THE SUSPENSION of Parliament is now "null and void" after Scotland's highest civil court ruled it is unlawful.

That is the view of Dr Sam Fowles, one of the legal team behind the case at the Court of Session, challenging Boris Johnson's proroguing of Parliament.

A panel of three judges at the Court of Session found in favour of the cross-party group of politicians who challenged Boris Johnson's actions.

The judges said the PM was attempting to prevent Parliament holding the government to account ahead of Brexit.

And Dr Sam Fowles one of the legal team behind the case, said the result of the ruling means that in effect Parliament is still sitting because the effect of the judges' ruling is that the proroguing did not exist.

READ MORE: Parliament suspension ruled 'unlawful'

That is despite the fact that the Supreme Court will hear an appeal on Tuesday.

"The Court of Session, like the High Court, is a court of jurisdiction for the whole of the United Kingdom," said Dr Fowles, who has provided legal and policy advice at all levels of government, from the Council of Europe to parish councils.

"It made its order, and said that the order to prorogue Parliament is null and void, which means it didn't exist.

"Which means as far as the law goes, Parliament was not prorogued. "Now, what the court can do in some circumstances, right we have made our decision, if there is an appeal, nothing should happen till that appeal is decided. The court did not do that in this situation.

"And so as far as the law is concerned, prorogation is null and void."

The Court of Session decision overturns an earlier ruling from the court, which said last week that Mr Johnson had not broken the law.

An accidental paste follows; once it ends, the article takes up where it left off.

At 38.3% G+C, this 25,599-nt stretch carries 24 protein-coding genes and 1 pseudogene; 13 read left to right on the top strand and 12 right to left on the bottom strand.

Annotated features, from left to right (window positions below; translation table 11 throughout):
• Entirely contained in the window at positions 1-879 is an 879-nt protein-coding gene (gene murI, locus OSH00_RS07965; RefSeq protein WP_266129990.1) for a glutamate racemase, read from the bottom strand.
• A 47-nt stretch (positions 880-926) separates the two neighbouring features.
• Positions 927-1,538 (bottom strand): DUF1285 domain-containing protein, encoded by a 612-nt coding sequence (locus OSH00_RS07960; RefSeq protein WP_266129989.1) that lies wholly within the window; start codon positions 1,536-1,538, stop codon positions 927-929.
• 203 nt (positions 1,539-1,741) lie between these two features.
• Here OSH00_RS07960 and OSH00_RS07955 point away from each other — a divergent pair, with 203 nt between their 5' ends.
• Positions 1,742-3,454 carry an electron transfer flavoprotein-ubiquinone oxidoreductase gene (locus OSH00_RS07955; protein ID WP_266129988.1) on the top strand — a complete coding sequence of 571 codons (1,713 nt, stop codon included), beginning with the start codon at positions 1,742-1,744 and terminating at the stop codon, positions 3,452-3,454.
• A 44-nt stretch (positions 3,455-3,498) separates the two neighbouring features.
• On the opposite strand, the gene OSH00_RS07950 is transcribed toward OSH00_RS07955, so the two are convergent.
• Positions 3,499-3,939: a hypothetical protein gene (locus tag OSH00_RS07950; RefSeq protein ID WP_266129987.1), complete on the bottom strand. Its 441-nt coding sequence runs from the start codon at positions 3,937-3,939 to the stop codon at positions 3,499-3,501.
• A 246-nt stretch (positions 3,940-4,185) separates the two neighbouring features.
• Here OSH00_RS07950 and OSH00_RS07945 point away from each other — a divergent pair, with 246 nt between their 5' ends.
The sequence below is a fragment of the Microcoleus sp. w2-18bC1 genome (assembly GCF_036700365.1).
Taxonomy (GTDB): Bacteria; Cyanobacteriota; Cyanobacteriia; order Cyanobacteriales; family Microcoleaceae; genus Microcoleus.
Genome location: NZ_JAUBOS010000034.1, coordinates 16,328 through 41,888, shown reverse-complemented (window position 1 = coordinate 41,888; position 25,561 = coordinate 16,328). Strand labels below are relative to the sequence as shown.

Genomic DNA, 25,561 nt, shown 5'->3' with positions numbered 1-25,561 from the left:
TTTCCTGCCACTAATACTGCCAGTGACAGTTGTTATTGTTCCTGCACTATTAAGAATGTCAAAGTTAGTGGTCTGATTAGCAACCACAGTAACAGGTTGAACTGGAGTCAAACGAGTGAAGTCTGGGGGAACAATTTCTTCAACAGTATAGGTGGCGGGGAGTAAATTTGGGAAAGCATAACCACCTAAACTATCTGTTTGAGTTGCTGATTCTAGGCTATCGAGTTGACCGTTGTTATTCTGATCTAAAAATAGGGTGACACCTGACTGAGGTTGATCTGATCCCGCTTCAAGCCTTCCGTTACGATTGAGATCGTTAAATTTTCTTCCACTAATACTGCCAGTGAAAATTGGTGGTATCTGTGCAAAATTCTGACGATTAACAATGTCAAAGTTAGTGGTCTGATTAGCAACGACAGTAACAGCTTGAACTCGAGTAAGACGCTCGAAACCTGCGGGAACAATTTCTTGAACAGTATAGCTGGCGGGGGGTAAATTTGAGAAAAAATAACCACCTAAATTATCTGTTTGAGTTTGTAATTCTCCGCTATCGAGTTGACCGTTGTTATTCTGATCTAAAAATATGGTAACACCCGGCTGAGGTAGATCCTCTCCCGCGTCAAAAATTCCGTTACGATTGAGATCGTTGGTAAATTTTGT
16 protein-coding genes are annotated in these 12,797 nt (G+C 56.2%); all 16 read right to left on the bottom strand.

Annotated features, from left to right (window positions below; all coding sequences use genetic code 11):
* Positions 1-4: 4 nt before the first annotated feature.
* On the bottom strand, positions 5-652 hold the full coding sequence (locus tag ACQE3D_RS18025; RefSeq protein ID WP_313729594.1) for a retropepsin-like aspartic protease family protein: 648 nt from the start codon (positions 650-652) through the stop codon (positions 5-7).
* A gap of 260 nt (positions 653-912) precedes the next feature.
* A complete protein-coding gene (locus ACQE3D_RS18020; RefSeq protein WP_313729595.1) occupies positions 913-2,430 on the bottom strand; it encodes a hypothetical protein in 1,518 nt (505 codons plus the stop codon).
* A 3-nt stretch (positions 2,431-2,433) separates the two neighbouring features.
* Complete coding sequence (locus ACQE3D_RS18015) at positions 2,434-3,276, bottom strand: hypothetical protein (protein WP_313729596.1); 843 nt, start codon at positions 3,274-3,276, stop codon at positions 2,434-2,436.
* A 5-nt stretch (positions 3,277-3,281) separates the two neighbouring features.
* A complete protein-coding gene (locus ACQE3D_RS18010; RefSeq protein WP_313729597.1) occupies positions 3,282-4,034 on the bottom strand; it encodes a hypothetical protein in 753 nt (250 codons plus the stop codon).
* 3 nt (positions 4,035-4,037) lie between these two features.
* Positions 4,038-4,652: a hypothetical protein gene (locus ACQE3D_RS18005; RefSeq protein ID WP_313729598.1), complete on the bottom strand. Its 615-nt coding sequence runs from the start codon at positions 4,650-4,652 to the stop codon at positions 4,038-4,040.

Opposition parties have called for Parliament to be immediately recalled, but government sources have said the demands would be rejected.

READ MORE: Boris Johnson accused of 'disrespecting democracy' over Parliament suspension

Mr Fowles implied that the demands cannot be thrown out.

He said: "The Scottish court has said that when the executive acts in a way that is so contrary to the constitution, and so undermines the constitution, then the courts do have jurisdiction.

"The order in this case said it is null and void because the advice was unlawful. And so anything flowing from a null and void order cannot as a matter of law exist."

Asked if Parliament is still technically sitting, Mr Fowles told the BBC: "That is exactly what I am saying.

"It is up to Parliament to decide what to do in this situation. As I see it if the Speaker wants to do business, business can be conducted."

MPs are not scheduled to return to Parliament until October 14,when there will be a Queen's Speech outlining Mr Johnson's legislative plans. The UK is due to leave the EU on October 31.